Bachman's Warblers aka Bachman's Swamp Warblers

Warblers

Bachman's Warbler

Bachman's Warbler aka Bachman's Swamp Warbler (Vermivora bachmanii) was a small passerine bird that inhabited the swamps andlowland forests of the southeast United States. This warbler was a migrant, wintering in Cuba.


An extinct species

Bachman's Warbler is possibly extinct, and was most likely never common. The last confirmed sightings were in 1988 and before that in 1961 in South Carolina. The Bachman's Warbler's last stronghold was in I'on Swamp, South Carolina. Habitat destruction was probably the main cause of its disappearance. Its extinction is not yet officially announced, because habitat remaining in Congaree National Park needs to be surveyed. Furthermore, on January 14, 2002, a bird reminiscent of a female Bachman's Warbler was filmed at Guardalavaca, Cuba. As Vermivora warblers are not known to live more than about 7 years, if the identification is correct it would imply that a breeding population managed to survive undiscovered for decades.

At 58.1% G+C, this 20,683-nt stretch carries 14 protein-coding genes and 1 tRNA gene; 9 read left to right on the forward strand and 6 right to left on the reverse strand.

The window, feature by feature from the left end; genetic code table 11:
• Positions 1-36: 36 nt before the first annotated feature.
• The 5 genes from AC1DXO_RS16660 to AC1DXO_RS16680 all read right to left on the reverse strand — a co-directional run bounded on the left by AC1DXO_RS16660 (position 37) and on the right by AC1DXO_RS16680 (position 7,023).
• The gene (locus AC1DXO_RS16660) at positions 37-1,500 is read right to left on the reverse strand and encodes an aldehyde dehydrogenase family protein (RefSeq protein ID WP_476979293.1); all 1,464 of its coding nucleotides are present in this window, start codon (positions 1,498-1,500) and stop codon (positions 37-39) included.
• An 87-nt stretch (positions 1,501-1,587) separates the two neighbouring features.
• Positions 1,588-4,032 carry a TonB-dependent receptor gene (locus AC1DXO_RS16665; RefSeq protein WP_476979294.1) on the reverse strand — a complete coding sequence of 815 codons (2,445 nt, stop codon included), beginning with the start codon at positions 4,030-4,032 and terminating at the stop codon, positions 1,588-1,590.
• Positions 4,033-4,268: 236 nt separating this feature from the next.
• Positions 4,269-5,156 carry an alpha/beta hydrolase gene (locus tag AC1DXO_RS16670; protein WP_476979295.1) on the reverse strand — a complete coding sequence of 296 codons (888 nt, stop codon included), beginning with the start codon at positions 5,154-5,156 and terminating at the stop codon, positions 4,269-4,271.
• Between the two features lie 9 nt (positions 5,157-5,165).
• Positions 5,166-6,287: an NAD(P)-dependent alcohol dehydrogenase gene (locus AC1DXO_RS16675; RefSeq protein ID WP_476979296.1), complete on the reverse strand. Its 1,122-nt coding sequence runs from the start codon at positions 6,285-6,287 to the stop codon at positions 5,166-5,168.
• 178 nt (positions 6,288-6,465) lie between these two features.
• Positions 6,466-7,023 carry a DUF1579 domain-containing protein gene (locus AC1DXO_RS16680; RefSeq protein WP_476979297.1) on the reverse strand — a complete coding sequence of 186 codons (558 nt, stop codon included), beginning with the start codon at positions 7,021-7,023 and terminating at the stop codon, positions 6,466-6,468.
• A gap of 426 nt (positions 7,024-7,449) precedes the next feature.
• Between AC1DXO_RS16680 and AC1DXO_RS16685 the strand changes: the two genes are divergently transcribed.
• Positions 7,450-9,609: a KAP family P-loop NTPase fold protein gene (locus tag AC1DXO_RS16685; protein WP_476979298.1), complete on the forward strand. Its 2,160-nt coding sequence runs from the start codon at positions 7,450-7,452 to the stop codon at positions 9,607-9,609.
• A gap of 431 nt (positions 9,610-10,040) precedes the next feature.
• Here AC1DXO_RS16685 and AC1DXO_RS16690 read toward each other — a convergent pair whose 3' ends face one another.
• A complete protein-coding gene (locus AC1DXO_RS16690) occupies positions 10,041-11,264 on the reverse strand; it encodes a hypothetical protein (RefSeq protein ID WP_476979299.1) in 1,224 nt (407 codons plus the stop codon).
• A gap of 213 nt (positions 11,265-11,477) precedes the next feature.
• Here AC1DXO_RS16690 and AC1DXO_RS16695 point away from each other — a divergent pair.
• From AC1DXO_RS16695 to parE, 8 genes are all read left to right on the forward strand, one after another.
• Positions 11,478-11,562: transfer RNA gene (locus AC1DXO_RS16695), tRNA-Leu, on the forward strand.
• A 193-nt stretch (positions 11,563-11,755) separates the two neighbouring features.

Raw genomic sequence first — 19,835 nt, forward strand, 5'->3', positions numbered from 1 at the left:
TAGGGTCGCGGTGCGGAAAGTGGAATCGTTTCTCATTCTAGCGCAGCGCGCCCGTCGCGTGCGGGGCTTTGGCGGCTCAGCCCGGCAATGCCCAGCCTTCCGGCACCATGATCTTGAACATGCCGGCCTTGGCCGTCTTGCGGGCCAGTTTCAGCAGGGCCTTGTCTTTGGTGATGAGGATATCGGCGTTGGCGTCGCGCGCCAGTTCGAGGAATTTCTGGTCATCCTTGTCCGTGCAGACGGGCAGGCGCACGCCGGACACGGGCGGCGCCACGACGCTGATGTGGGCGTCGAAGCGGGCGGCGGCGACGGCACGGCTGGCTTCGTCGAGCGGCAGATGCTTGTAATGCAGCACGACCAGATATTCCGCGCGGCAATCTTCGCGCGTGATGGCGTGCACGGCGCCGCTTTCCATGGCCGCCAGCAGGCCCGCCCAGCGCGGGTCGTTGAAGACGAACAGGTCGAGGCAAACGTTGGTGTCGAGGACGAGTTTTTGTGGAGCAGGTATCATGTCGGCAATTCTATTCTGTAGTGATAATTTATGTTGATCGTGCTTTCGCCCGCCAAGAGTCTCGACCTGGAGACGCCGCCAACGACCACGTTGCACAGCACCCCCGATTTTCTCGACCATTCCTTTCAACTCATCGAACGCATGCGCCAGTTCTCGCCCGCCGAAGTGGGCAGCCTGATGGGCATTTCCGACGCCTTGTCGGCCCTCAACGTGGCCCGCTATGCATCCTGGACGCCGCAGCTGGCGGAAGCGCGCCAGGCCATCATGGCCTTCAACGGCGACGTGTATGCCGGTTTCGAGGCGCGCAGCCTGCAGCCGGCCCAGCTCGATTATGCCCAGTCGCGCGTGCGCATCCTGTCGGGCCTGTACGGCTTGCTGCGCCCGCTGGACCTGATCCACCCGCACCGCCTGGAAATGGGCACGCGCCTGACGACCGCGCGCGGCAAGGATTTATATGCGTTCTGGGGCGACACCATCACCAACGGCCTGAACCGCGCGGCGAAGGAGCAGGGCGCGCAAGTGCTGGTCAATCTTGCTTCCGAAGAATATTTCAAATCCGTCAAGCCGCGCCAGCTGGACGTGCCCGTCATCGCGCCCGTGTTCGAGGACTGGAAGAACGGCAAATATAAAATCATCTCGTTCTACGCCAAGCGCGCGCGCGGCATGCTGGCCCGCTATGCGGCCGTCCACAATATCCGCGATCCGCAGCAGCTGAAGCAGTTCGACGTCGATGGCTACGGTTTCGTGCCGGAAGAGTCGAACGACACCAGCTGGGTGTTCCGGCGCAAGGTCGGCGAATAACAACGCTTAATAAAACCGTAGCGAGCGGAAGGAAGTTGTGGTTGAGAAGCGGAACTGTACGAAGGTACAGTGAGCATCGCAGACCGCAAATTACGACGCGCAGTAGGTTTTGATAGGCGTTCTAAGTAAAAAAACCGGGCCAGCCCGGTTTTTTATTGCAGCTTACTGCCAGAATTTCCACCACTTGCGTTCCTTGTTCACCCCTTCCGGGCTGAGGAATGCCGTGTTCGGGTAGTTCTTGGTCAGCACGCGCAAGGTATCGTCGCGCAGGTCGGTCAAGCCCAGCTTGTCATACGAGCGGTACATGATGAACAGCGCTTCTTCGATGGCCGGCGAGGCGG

This bird was discovered in 1832 by the Reverend John Bachman, who presented study skins and descriptions to his friend and collaborator, John James Audubon. Audubon never saw the bird alive but named it in honor of Bachman.

Bachman's WarblerAudubon's folio renderings of a male and female Bachman's Warbler were painted on top of an illustration of the Franklinia tree first painted by Maria Martin, Bachman's sister-in-law and one of the country's first female natural history illustrators.

Copyright: Wikipedia. This article is licensed under the GNU Free Documentation License. It uses material from Wikipedia.org ... Additional information and photos added by Avianweb.



Please Note: The articles or images on this page are the sole property of the authors or photographers. Please contact them directly with respect to any copyright or licensing questions. Thank you.

BeautyOfBirds strives to maintain accurate and up-to-date information; however, mistakes do happen. If you would like to correct or update any of the information, please send us an e-mail. THANK YOU!

Comments